Food, the Sustainable Development Goals and conflicts

The seven SDG-clusters outlined above all involve intrinsic and urgent conflicts but the overriding conflict is focused on how to solve the challenge of attaining global food security in 2050 when the global population is projected to be 9 billion people while at the same time addressing global environmental challenges. On one side is conventional agriculture along the ‘productionist paradigm’ (Lang and Heasman, 2015, p. 38), the aim of which is high-yielding monocultures with a drive to level out agro-ecosystem heterogeneities with external inputs driven by ‘fewer entrepreneurial fanners mobilizing high levels of technical skills and financial fluxes’ (ibid.). On the other side is the agro-ecolo- gical approach with methodologies and practices that are adapted to the local ecosystem and using agro-biodiversity rich polycultures. This approach is based on the view that agriculture is not only about food production, but also ensuring the delivery of ecosystem services in order to maintain the ecosystem as well as secure viable livelihoods for farmers and rich and diverse landscapes for all stakeholders. Most of the conflicts over food production are related to this overriding tension between the different approaches to agricultural production. However, some conflicts are not directly related to the above issue, such as the cultural context that influences methods for food production and processing and diets. There is a large unresolved and badly overlooked conflict on the ethics and welfare of animals used in food production. Surprisingly, in studies on local and regional food production in sustainable food systems the ethical and animal welfare dimension is also lacking (e.g., Conrad et ah, 2016). A fundamental conflict in terms of food security is related to the unequal distribution of power and participation and access to basic resources for human well-being including land for food production.

What is a sustainable food system?

Is it possible to outline criteria for a sustainable food system?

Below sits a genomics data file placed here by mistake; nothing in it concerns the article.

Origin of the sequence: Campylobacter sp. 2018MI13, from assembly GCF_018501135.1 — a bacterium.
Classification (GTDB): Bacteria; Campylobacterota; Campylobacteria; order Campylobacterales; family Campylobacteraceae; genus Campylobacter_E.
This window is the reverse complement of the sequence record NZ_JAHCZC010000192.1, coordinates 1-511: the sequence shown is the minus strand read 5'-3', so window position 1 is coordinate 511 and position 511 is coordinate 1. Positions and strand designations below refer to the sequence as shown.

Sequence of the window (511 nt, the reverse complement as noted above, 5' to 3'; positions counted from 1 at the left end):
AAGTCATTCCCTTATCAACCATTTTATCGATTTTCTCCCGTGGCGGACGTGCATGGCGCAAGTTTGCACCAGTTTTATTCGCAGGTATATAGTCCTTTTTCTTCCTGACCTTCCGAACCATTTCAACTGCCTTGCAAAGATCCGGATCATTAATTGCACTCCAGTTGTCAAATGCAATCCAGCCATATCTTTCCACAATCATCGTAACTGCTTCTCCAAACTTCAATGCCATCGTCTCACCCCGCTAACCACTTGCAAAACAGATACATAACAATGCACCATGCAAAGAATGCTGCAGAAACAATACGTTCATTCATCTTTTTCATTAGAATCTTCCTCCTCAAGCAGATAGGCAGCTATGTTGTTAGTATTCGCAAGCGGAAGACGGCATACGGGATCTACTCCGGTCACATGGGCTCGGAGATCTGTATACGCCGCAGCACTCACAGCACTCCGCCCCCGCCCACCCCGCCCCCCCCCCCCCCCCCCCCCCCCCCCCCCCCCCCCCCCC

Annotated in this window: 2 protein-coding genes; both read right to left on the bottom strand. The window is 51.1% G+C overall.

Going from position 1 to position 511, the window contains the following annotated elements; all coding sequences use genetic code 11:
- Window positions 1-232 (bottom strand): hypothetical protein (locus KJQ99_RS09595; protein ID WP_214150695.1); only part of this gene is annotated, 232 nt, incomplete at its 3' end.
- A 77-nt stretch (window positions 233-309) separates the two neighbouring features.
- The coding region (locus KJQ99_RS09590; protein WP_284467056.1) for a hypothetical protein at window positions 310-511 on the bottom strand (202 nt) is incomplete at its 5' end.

All the dimensions listed under the seven clusters above would be included on the criteria list, but such a list must also encompass the resolution of the numerous conflicts that are currently connected to the various steps of the food system. The destabilising dimensions of a sustainable food system have been identified by Schipanski et ah, (2016) as: ‘Increased inequity and injustice; Environmental degradation; Exclusive reliance on global distribution networks; Homogenization of energy dense diets.’ In contrast, dimensions that promote the transformation of a food system towards a more resilient/sustainable state are: ‘Increased equity and justice; [Building onj Biodiversity through agro-ecological management; Increased diversity of distribution networks; Increased dietary diversity and reduced waste’ (Schipanski et ah, 2016). The destabilising dimensions are all characteristics of the global food system based on the conventional intensive agriculture paradigm, while the stabilising dimensions fit well with the food systems aspired to in local and sub-regional food strategies. It is noteworthy that in the seven food-related SDG-clusters described above, the governance of the food production is either absent, insufficiently developed or treated at a very general level. However, there are a number of studies that draw attention to local and regional food production that is driven by collective action and the participation of citizens in decisions about land use, organising livelihoods, local food production and cooperation between local (state) government and civil society (Moragues-Faus and Morgan, 2015; Blay- Palmer et al., 2016; 2018; Raffle and Carey, 2018). Such arrangement has been very successful in the city of Gothenburg, where the city administration offers land for urban and peri-urban food cultivation and provides support for Community Supported Agriculture (Olsson, 2018a).